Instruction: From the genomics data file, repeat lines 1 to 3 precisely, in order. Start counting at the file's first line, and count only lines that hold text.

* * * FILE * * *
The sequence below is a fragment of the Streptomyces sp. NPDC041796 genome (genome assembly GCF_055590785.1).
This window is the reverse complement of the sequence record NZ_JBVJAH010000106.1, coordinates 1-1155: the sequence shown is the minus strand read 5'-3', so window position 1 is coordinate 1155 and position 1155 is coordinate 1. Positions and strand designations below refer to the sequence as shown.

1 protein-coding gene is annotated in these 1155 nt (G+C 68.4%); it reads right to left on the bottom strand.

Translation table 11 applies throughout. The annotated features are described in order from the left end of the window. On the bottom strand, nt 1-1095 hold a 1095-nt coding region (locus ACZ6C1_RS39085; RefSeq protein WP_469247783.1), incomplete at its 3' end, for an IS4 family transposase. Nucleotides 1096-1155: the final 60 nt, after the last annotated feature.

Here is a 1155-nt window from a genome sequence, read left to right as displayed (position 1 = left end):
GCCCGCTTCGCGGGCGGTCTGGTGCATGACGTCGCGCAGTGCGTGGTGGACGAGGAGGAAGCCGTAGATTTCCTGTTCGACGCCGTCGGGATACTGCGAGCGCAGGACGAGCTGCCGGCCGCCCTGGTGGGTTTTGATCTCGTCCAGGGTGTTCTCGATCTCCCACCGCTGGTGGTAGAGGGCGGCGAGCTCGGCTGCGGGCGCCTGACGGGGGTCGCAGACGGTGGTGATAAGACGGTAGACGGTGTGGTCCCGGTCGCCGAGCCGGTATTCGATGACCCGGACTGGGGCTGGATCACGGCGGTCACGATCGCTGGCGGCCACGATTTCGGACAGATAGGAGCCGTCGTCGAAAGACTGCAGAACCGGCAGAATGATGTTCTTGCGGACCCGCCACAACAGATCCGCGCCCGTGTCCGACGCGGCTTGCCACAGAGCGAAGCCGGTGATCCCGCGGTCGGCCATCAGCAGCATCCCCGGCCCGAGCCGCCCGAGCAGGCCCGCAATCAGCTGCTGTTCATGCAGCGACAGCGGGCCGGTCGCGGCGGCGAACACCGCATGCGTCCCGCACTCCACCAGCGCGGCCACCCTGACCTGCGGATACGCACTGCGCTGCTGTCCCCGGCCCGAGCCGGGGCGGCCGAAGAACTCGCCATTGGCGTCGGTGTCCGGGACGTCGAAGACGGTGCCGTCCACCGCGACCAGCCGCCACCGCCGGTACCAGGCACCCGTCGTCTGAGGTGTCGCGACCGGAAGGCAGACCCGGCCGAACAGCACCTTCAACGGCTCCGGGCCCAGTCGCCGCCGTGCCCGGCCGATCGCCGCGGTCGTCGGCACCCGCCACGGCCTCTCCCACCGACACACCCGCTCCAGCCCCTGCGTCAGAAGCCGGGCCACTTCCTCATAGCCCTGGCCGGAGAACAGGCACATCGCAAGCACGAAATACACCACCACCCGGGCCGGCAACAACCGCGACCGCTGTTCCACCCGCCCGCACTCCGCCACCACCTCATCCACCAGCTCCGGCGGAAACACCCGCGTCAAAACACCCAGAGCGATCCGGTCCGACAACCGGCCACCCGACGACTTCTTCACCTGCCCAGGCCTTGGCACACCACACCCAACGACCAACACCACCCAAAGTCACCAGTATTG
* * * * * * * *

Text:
The sequence below is a fragment of the Streptomyces sp. NPDC041796 genome (genome assembly GCF_055590785.1).
This window is the reverse complement of the sequence record NZ_JBVJAH010000106.1, coordinates 1-1155: the sequence shown is the minus strand read 5'-3', so window position 1 is coordinate 1155 and position 1155 is coordinate 1. Positions and strand designations below refer to the sequence as shown.

1 protein-coding gene is annotated in these 1155 nt (G+C 68.4%); it reads right to left on the bottom strand.